Today’s Miami Herald reports that the City of Miami has approved funding for the remediation of 8 acres of land that will serve as the future home of Miami Art Museum and Miami Science Museum. The City funding comes one month after Miami-Dade County Manager George Burgess gave the go-ahead for public bond funding for the art museum project. After years of patiently waiting, it seems the construction of Miami’s new ‘cultural port’ has the green light to move forward. As Miami City Commission Chairman Marc Sarnoff explains, “There is no government impediment any longer.”
Environmental cleanup to pave way for museums
By Andres Viglucci
Work crews will clear the way for construction of downtown Miami’s long-planned Museum Park this month when they begin removing thousands of cubic yards of contaminated soil from the site of the old Bicentennial Park.
The $2 million environmental remediation job, which is to be completed by Nov. 1, marks the start of a controversial, multiyear construction project that would produce two new publicly funded bayfront museums dedicated to art and science and a roughly 20-acre park along Biscayne Boulevard. The project’s backers have known for years that the site — once the home of the Port of Miami, an oil terminal and a couple of gas stations — would require cleanup. But the city didn’t want to commit the money for the job, which officials describe as routine, until major funding for the museum project was in place.
Now, eight years after city leaders first conceived of it, Museum Park has acquired significant momentum, making a project whose feasibility some prominent critics have questioned appear now to be a near-certainty. In May, Miami-Dade County Manager George Burgess concluded the Miami Art Museum had secured sufficient money in pledges from private donors to receive $100 million in voter-approved bond proceeds, paving the way for construction of the facility’s new, $200 million home. Burgess’ certification, in turn, prompted the city’s Omni Community Redevelopment Agency to approve release last month of up to $2 million for the environmental cleanup of the roughly eight-acre site for the art museum and the planned new Miami Science Museum, both of which would sit at the north end of the 29-acre Bicentennial Park, which is east of Biscayne Boulevard and south of Interstate 395.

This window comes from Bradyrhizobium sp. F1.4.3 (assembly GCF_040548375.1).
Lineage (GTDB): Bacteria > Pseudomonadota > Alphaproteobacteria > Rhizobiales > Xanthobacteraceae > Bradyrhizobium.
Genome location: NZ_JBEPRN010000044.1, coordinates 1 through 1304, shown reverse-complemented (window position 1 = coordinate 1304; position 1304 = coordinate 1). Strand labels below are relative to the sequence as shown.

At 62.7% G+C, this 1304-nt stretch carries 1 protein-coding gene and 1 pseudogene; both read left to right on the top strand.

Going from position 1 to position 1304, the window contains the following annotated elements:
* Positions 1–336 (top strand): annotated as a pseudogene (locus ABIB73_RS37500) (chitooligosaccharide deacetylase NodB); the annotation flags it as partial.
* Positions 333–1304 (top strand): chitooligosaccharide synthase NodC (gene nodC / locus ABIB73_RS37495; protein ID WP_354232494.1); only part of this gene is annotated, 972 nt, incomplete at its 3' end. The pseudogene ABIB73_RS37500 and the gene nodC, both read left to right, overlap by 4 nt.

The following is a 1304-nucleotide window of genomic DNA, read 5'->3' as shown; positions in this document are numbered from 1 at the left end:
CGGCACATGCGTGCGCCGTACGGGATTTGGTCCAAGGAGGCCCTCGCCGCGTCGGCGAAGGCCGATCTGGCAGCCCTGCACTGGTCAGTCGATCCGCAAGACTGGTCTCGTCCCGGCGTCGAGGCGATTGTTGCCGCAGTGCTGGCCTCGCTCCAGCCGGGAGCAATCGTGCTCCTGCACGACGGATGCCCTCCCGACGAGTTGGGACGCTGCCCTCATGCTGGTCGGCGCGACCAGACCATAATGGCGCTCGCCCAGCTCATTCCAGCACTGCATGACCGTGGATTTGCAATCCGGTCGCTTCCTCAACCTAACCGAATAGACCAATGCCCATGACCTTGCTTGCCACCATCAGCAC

The museum administrations, working in tandem, are in charge of the construction project, which they say will be underway quickly. Because they have already obtained environmental permits and hired a contractor, Suffolk Construction Co., the cleanup can begin almost immediately, said Miami Science Museum Chief Operating Officer Frank Steslow. There is no precise start date, but Suffolk vice president Tim Sterling said work should begin by the end of July. The job must be done by Nov. 1 to allow Cirque du Soleil to begin installation of its annual temporary show facilities in Bicentennial Park. The circus uses the future museum site for parking.
“The idea is we would be ready to roll sometime in July because we need to have it completed by then,” Steslow said. The environmental cleanup would leave a flat, graded site, ready for construction of a shared, one-level parking garage that would underlie the two museums, he said. Garage construction and foundation work should start once the circus show closes in early December. So would work on extending utility lines to the site.
The art museum would be completed by the end of 2012, MAM chairman Aaron Podhurst has said. The county has not yet agreed to release bond money for the $275 million science museum, planning and fundraising for which is running about a year behind MAM’s. With MAM’s public funding secured, though, the CRA was obligated under long-standing agreements to release money for the cleanup.
“There is no government impediment any longer,” said Miami City Commission Chairman Marc Sarnoff, who also chairs the Omni CRA. “Podhurst says they’re absolutely ready to go, and I take him at his word.”
The environmental cleanup will cover only the eight-acre museum site. The rest of the planned park, to be built by the city of Miami, would be cleaned up later. Soil tests conducted at the site several years ago found elevated levels of arsenic in the soil, as well as some petroleum residue, presumably from the Belcher Oil terminal once located there. Testing also uncovered two abandoned underground gasoline tanks in the park, remnants of service stations once located along Biscayne Boulevard. Both tanks were promptly removed. Though not alarmingly high, the levels of arsenic in the soil exceeded allowable standards. Its source is unclear, though arsenic often occurs naturally. Another possible source: material used to fill in the ship berths after the Port of Miami moved to nearby Dodge Island.
“It’s likely a combination of factors,” said Wilbur Mayorga, pollution-control chief of Miami-Dade’s Department of Environmental Resources Management. “Some arsenic concentrations are naturally occurring, and there may be inappropriate fill materials used prior to regulation.”
The approved remedy calls for trucking away topsoil to an appropriate disposal site, including much of a large mound of fill on the museum parcel, then capping the soil with the garage’s concrete floor. A retaining wall, part of the original Bicentennial Park design, will also have to come down, Steslow said.